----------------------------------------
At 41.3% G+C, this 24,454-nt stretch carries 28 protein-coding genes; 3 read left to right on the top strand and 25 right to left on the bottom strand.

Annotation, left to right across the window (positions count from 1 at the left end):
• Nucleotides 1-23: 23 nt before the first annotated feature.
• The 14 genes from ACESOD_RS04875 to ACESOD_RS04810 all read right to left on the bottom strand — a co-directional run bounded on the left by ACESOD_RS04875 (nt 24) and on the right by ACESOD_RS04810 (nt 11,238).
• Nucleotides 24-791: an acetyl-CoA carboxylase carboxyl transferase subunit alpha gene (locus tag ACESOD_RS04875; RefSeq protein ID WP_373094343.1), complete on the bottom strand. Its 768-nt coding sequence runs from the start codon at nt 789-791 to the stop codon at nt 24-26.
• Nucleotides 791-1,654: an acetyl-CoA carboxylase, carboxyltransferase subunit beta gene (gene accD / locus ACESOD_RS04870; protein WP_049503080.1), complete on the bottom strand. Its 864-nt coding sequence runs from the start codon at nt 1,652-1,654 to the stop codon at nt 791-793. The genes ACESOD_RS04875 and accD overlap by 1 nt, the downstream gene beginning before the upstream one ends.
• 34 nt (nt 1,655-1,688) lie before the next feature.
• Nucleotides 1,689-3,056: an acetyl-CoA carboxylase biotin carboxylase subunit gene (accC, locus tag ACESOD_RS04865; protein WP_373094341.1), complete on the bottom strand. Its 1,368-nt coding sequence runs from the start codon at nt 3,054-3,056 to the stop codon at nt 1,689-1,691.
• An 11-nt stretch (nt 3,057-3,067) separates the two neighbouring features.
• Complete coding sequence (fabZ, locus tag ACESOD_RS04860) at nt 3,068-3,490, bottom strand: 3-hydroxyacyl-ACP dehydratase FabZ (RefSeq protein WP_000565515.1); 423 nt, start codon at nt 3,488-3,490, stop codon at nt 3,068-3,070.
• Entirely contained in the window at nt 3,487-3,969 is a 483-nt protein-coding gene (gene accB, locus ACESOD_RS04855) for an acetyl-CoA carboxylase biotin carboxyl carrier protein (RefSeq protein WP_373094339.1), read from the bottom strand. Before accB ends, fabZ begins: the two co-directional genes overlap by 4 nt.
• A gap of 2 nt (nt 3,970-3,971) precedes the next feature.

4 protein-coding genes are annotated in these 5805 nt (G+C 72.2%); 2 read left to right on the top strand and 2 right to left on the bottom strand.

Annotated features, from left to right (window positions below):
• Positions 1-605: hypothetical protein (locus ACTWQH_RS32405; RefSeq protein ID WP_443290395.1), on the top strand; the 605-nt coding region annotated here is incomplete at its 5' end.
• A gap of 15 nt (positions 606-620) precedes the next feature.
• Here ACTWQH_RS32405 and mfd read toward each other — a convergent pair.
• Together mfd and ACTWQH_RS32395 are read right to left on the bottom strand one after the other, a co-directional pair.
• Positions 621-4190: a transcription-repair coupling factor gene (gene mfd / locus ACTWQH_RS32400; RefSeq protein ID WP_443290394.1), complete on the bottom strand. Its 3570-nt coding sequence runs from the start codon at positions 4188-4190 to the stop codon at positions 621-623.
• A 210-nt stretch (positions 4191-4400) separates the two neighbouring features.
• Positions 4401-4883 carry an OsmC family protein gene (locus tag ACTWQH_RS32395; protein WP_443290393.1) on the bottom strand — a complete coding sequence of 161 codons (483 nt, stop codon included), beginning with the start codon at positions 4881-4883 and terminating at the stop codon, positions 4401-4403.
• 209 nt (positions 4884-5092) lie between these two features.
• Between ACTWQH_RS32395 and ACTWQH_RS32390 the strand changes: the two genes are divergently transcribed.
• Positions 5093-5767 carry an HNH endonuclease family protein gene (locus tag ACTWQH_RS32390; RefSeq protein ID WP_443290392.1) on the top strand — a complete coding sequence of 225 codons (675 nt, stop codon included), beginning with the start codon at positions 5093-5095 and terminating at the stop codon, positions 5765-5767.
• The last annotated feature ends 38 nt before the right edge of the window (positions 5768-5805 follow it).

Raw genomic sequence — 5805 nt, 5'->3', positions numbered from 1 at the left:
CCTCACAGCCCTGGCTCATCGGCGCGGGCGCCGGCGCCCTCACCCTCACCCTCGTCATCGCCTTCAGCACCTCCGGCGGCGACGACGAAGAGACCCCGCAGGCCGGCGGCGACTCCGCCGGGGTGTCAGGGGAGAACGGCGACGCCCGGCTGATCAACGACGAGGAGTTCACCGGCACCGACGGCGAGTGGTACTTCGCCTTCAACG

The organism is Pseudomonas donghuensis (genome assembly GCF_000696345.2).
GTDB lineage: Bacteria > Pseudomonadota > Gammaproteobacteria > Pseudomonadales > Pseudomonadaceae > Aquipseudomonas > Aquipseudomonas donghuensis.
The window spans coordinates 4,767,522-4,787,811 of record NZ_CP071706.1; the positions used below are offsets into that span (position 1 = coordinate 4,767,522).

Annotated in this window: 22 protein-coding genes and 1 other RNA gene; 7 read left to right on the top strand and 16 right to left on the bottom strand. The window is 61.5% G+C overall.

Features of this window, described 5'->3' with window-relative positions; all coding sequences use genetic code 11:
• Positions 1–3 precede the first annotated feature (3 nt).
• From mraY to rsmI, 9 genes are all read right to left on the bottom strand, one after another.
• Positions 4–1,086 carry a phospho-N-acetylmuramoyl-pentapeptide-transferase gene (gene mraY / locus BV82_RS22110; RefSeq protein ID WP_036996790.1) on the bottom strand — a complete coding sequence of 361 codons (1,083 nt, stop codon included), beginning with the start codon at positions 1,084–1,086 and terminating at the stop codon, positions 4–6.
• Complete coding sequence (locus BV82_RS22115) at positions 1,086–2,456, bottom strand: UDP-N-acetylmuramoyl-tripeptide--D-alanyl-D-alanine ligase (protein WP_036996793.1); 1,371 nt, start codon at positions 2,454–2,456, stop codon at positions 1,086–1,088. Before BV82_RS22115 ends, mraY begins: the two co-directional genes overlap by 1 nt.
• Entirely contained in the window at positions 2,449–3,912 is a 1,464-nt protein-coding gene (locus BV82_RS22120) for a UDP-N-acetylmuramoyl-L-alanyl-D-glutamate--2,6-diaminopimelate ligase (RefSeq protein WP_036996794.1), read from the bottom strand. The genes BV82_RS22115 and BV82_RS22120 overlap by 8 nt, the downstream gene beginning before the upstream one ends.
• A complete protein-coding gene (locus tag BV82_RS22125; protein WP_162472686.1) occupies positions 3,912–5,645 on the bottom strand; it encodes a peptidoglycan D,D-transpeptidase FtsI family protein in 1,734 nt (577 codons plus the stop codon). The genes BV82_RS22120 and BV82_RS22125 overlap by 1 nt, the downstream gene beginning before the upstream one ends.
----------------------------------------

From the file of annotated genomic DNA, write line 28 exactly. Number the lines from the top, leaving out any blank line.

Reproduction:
The organism is Pseudomonas donghuensis (genome assembly GCF_000696345.2).